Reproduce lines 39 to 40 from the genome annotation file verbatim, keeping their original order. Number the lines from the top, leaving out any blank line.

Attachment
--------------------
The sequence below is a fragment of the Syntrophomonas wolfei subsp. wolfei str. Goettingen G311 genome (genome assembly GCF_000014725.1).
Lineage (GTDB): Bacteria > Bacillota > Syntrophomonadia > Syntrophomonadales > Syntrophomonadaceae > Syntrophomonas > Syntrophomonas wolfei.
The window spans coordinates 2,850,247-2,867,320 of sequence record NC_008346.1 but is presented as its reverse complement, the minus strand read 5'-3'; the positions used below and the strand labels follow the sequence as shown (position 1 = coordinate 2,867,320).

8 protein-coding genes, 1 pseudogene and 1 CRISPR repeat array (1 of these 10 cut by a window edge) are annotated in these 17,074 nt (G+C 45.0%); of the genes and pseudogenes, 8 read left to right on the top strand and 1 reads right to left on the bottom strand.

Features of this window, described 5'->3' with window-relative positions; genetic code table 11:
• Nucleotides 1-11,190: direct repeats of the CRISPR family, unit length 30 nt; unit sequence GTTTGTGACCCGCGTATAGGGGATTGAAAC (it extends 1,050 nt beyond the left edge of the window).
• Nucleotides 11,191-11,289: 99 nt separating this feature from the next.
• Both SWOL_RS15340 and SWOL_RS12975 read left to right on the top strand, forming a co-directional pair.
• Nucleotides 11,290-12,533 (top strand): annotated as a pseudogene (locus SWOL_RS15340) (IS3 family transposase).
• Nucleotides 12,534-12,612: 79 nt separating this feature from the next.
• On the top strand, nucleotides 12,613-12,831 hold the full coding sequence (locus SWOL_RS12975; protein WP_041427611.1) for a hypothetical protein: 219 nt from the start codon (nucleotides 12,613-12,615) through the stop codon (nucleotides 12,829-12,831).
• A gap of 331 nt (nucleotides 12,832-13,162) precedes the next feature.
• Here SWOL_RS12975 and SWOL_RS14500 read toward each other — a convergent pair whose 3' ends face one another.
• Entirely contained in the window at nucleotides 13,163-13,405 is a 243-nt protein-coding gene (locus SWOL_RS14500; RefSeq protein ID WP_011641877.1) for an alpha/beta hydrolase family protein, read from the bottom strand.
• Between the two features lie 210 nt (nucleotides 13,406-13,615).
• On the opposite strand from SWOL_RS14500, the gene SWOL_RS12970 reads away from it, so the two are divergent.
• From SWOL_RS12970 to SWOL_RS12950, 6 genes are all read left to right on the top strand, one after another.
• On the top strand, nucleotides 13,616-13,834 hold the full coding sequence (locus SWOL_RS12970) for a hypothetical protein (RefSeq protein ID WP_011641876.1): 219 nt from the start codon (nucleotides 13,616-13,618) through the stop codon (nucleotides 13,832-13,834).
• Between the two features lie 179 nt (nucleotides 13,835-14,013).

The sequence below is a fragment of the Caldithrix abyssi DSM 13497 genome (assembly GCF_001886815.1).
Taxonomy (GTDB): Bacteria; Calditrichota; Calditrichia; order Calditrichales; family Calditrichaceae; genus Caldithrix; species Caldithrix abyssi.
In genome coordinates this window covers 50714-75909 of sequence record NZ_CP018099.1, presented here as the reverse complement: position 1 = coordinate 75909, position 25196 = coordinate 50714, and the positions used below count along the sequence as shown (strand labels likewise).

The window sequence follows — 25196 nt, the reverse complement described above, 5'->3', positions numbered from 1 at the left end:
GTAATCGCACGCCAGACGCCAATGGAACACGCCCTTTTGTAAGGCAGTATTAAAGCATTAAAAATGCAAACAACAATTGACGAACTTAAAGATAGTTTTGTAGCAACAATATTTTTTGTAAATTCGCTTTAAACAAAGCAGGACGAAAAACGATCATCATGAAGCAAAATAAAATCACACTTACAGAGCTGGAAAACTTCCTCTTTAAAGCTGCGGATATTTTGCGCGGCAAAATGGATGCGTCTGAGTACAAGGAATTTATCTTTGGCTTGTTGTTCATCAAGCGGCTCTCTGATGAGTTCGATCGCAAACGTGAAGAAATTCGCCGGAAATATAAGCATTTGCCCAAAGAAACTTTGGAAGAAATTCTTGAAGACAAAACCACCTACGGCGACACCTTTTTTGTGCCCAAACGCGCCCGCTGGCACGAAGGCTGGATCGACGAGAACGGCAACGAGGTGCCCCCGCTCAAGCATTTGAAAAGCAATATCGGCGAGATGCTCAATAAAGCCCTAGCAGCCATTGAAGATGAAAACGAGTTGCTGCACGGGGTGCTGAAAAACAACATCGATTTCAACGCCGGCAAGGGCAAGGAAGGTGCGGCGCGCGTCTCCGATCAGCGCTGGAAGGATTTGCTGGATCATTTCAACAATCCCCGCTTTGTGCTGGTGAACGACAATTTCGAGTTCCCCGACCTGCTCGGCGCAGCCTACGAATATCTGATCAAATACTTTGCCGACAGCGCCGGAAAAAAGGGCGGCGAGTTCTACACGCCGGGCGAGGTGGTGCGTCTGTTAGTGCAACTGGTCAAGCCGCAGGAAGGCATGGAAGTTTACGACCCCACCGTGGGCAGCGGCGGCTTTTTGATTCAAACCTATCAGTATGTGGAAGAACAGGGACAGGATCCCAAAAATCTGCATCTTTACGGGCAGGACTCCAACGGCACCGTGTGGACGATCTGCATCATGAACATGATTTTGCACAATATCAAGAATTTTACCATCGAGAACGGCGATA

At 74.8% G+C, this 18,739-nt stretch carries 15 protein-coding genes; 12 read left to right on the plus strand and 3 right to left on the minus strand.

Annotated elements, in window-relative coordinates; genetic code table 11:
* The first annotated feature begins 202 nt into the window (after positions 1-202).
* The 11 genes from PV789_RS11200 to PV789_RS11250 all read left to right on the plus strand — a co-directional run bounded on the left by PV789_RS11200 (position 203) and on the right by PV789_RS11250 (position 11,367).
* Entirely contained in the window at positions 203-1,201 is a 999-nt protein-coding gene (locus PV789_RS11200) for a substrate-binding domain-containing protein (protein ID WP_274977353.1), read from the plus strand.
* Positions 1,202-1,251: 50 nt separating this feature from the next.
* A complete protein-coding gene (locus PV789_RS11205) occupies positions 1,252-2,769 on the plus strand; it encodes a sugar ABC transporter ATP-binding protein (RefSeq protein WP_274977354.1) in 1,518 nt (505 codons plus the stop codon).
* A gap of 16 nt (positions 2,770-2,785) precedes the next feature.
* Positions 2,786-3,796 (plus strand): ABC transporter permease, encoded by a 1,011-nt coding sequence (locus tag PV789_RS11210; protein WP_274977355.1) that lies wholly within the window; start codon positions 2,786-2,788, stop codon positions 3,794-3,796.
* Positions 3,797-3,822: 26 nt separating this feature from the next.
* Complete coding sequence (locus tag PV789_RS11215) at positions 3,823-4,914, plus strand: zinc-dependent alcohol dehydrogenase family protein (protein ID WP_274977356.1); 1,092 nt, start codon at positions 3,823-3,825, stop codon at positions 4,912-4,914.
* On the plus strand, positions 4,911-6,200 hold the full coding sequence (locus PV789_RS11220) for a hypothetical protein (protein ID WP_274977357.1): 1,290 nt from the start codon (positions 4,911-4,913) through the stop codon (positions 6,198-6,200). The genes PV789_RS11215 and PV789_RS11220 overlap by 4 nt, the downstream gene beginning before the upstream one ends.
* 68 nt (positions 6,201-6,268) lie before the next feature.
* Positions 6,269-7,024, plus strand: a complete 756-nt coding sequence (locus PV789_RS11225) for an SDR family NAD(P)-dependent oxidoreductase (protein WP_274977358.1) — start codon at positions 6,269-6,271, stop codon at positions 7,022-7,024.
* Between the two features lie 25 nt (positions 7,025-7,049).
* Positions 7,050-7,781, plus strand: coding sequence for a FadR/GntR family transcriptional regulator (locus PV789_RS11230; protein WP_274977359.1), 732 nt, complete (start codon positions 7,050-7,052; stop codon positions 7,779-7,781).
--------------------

* Between the two features lie 25 nt (positions 7,025-7,049).
* Positions 7,050-7,781, plus strand: coding sequence for a FadR/GntR family transcriptional regulator (locus PV789_RS11230; protein WP_274977359.1), 732 nt, complete (start codon positions 7,050-7,052; stop codon positions 7,779-7,781).